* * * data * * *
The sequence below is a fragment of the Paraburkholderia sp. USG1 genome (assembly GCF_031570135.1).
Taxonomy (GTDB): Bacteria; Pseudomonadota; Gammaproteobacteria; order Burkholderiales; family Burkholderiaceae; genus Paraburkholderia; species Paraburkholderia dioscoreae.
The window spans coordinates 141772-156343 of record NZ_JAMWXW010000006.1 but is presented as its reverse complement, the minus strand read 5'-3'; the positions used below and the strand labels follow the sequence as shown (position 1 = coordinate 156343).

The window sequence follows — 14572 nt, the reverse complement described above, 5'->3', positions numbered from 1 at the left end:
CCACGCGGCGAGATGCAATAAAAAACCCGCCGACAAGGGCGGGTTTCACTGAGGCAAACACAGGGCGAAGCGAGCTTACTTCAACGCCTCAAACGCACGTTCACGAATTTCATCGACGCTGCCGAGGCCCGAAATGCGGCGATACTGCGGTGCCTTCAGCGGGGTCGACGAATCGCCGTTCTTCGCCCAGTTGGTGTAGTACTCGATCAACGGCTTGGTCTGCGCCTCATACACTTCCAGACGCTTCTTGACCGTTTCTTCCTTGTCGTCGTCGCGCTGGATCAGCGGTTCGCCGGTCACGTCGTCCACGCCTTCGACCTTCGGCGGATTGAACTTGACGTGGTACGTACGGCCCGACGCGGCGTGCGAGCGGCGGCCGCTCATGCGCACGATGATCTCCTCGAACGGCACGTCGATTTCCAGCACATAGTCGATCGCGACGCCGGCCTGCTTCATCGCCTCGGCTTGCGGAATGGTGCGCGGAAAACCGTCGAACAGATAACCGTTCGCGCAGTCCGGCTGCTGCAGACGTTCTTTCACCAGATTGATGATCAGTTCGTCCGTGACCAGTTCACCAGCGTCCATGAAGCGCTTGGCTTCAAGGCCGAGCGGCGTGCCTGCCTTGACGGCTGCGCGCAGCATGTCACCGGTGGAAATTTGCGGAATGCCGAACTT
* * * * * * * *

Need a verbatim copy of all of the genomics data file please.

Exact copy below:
The sequence below is a fragment of the Paraburkholderia sp. USG1 genome (assembly GCF_031570135.1).
Taxonomy (GTDB): Bacteria; Pseudomonadota; Gammaproteobacteria; order Burkholderiales; family Burkholderiaceae; genus Paraburkholderia; species Paraburkholderia dioscoreae.
The window spans coordinates 141772-156343 of record NZ_JAMWXW010000006.1 but is presented as its reverse complement, the minus strand read 5'-3'; the positions used below and the strand labels follow the sequence as shown (position 1 = coordinate 156343).

The window sequence follows — 14572 nt, the reverse complement described above, 5'->3', positions numbered from 1 at the left end:
CCACGCGGCGAGATGCAATAAAAAACCCGCCGACAAGGGCGGGTTTCACTGAGGCAAACACAGGGCGAAGCGAGCTTACTTCAACGCCTCAAACGCACGTTCACGAATTTCATCGACGCTGCCGAGGCCCGAAATGCGGCGATACTGCGGTGCCTTCAGCGGGGTCGACGAATCGCCGTTCTTCGCCCAGTTGGTGTAGTACTCGATCAACGGCTTGGTCTGCGCCTCATACACTTCCAGACGCTTCTTGACCGTTTCTTCCTTGTCGTCGTCGCGCTGGATCAGCGGTTCGCCGGTCACGTCGTCCACGCCTTCGACCTTCGGCGGATTGAACTTGACGTGGTACGTACGGCCCGACGCGGCGTGCGAGCGGCGGCCGCTCATGCGCACGATGATCTCCTCGAACGGCACGTCGATTTCCAGCACATAGTCGATCGCGACGCCGGCCTGCTTCATCGCCTCGGCTTGCGGAATGGTGCGCGGAAAACCGTCGAACAGATAACCGTTCGCGCAGTCCGGCTGCTGCAGACGTTCTTTCACCAGATTGATGATCAGTTCGTCCGTGACCAGTTCACCAGCGTCCATGAAGCGCTTGGCTTCAAGGCCGAGCGGCGTGCCTGCCTTGACGGCTGCGCGCAGCATGTCACCGGTGGAAATTTGCGGAATGCCGAACTT